Animal models from Montana visit McElmo Canyon to ‘pose’ for photos
For a short time in April, McElmo Canyon was home to a Bengal tiger, a grizzly bear, and some wolves. Triple D Game Farm brought the trained wildlife and five staff members from their base ranch in Kalispell, Mt., to Canyons of the Ancients Guest Ranch to be models in a series of photo shoots.
During the month-long staging, the game farm offered seven three-day events spotlighting one animal per session. They included a mountain lion, grizzly bear, Bengal tiger, coyote, wolves, bobcat, badger, cross fox, red fox and a porcupine.
In addition, three “Authentic Western Horse Drive” events provided by a local McElmo rancher were staged nearby for photographers needing shots of horses, roundups and cowboys in the dusty red canyons in the heart of Mesa Verde country.
Prior to the arrival of the guests, the Triple D staff prepared a safe location for each animal and the guest photographers, fencing a large area with orange electrified tape. In Triple D’s photo shoots, there is no hard barrier between the animal and the guests standing just yards away from their subject. The distance is close enough for detailed, expressive studies that are not available in a “protected contact” format (the type used by zoos) that place the animal in a metal cage and the photographer outside the animal’s reach.
“Special-location events like McElmo Canyon provide photographers an opportunity to photograph during April and October, our down time in Montana,” said Jay Deist, owner of the Triple D. “It is also a good time to travel to locations that we know the animals will enjoy and where they will be safe and that photographers can access. It’s a change of setting.”
The family business started over 40 years ago when Deist’s father worked for the Montana State Patrol, occasionally bringing home wounded animals that needed human care to heal. As the numbers and variety of the animals increased, so did the reputation of the family. Movie and television representatives and still photographers began contracting Triple D to provide animals on location for programs such as Wild Kingdom, National Geographic documentaries, and Marty Stouffer’s PBS series, Wild America.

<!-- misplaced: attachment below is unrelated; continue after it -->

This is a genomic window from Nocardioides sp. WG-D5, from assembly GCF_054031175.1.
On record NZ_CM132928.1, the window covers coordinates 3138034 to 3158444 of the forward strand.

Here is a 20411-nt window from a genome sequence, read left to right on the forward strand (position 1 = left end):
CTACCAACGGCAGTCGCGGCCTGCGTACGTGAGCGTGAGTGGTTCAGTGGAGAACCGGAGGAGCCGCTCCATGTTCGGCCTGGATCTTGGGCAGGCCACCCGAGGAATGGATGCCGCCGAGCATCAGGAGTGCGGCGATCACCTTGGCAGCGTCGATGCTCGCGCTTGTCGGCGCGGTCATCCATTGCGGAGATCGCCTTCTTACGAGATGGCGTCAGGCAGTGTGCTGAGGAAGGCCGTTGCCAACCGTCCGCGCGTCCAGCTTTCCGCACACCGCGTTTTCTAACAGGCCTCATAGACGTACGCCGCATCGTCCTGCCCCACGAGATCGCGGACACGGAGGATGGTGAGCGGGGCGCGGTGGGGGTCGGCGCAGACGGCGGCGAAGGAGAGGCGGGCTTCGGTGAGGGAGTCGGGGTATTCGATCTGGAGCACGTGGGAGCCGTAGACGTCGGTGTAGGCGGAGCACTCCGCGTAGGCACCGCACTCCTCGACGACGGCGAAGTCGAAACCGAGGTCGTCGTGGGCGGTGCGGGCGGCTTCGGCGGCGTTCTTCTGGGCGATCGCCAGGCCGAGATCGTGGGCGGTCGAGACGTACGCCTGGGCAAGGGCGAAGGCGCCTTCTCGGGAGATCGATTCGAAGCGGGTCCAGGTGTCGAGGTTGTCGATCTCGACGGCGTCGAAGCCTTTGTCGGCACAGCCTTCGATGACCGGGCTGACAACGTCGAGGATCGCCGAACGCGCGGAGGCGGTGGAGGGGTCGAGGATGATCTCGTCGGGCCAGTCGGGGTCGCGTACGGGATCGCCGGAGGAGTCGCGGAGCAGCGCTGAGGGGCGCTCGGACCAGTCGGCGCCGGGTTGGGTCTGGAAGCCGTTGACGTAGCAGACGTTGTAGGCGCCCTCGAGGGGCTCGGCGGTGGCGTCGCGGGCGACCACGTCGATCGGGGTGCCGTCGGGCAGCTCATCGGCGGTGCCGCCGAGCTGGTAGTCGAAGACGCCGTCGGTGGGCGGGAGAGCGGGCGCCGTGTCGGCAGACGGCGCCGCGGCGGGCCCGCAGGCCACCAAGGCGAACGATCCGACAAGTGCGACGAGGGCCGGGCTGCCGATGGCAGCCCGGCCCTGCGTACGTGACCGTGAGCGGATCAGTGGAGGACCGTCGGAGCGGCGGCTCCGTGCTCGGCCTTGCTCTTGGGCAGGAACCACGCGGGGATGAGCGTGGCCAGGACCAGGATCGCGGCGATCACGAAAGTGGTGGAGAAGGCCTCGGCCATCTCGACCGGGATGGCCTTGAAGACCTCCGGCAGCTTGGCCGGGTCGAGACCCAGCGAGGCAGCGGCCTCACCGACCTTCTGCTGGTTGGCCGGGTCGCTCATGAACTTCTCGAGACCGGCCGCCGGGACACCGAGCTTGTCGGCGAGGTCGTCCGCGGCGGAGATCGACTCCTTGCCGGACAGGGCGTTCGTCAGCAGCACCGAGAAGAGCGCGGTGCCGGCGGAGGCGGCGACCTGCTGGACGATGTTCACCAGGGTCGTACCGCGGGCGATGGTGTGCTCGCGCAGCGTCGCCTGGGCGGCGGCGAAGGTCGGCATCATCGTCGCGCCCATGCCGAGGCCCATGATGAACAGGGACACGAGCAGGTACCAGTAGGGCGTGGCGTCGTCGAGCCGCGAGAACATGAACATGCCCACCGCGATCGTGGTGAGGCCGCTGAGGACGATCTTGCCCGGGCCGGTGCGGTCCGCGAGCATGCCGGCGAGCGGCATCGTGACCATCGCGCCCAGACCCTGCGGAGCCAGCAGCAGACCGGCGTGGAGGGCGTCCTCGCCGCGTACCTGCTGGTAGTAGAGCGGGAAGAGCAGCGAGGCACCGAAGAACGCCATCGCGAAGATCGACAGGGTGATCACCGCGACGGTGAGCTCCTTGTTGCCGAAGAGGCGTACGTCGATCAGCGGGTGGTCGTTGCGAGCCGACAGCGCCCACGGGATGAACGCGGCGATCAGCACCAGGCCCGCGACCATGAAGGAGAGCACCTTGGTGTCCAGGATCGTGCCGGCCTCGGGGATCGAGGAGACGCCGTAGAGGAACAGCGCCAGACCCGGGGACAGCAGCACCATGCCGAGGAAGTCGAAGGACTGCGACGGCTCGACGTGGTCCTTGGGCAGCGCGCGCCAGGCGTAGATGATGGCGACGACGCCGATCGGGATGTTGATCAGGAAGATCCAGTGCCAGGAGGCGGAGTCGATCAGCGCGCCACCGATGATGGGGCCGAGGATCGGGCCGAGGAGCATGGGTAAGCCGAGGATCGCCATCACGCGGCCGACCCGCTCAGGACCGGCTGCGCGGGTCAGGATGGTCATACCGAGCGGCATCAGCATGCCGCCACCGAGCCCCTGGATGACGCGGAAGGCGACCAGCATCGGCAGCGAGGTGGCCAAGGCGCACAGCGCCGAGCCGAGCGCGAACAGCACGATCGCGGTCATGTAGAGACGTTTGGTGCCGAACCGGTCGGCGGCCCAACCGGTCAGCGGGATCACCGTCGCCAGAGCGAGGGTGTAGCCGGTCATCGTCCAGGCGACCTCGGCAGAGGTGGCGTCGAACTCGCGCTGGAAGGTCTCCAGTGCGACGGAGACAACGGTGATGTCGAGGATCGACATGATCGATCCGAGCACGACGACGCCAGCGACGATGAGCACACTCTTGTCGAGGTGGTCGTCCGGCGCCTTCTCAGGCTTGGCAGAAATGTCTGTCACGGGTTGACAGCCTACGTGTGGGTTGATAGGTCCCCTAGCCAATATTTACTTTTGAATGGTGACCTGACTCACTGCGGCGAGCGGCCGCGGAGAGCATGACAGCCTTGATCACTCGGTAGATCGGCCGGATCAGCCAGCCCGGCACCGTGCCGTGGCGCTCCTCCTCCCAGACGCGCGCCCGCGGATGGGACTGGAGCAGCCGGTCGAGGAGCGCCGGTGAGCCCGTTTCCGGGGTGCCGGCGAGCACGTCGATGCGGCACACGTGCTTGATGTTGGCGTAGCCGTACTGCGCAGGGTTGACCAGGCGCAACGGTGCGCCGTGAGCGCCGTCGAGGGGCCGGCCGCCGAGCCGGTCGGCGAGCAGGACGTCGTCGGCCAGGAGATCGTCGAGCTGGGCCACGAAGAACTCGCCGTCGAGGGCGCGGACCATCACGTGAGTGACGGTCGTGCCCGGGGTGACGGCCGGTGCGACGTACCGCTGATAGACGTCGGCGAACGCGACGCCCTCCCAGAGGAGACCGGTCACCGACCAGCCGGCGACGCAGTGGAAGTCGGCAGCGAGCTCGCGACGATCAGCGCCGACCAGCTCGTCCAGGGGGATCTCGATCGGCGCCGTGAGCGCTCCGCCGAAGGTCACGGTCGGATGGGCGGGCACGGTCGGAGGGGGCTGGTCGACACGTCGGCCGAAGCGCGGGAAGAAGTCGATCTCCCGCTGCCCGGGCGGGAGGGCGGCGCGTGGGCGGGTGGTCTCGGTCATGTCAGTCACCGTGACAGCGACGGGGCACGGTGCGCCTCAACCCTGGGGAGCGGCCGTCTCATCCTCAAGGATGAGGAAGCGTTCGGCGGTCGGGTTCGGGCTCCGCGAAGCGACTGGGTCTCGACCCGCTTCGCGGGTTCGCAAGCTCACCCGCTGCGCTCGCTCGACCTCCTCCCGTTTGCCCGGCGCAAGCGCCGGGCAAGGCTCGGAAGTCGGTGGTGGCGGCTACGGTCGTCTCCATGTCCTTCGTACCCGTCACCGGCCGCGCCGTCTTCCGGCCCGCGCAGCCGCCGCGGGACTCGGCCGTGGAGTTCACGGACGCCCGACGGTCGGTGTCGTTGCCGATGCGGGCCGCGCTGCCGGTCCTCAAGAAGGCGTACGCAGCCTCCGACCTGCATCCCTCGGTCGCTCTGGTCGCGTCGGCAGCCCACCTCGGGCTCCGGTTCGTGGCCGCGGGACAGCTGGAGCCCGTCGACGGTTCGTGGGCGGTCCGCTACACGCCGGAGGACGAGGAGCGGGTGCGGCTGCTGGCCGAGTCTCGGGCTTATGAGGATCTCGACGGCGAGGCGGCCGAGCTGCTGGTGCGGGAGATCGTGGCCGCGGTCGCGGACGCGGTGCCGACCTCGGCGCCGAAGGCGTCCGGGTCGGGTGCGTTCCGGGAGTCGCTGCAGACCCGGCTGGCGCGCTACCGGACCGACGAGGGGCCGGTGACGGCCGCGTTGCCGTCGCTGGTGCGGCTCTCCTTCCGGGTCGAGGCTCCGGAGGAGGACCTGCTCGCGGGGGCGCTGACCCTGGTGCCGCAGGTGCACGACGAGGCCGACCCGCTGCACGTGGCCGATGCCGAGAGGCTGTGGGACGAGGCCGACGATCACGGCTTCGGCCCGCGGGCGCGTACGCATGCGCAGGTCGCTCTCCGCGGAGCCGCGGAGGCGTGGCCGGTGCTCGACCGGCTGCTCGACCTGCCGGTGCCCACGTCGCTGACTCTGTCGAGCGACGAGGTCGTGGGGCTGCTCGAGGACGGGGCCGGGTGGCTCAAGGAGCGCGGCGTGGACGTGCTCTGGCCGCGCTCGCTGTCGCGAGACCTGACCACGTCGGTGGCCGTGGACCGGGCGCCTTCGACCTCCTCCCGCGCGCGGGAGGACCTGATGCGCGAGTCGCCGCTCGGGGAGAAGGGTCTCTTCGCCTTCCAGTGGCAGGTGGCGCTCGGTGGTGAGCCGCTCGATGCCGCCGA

“By high school my brother and I were spending 10 straight days at a time observing the wild animals in the steep Montana wilderness country with our big malamute dog,” said Deist. “We worked for our dad, live-trapping some animals, even in the winter from a cabin built of fiber-glass panels where the snow covered it like an igloo.”
Some production locations required that the animals be transported long distances to places like Yellowstone National Park, “and that’s when we started learning how to assure safe, healthy standards and conditions for the animals. It was how we got our start in the business.”
Triple D animals have been hosted in sites throughout the United States, including Monument Valley, Ariz., Zion National Park, San Francisco, and Vermont, and even abroad in Australia.
Francois Van den Eeden travels from Belgium every year to McElmo Canyon. He admits that when the owner of Canyons of the Ancients Guest Ranch, Garry Adams, told him about the project, he had his doubts. “But I participated in three shoots including the grizzly bear, Bengal tiger, and the mountain lion and foxes. What struck me the most was the wonderful interaction between the animals and the Triple D people.”
Deist and his staff do animal educational programs at schools, churches and sometimes for the Boy Scouts. The first step in conservation is education, he said. Even so, children are not allowed at the photography events because the animals are not in enclosures and children are unpredictable.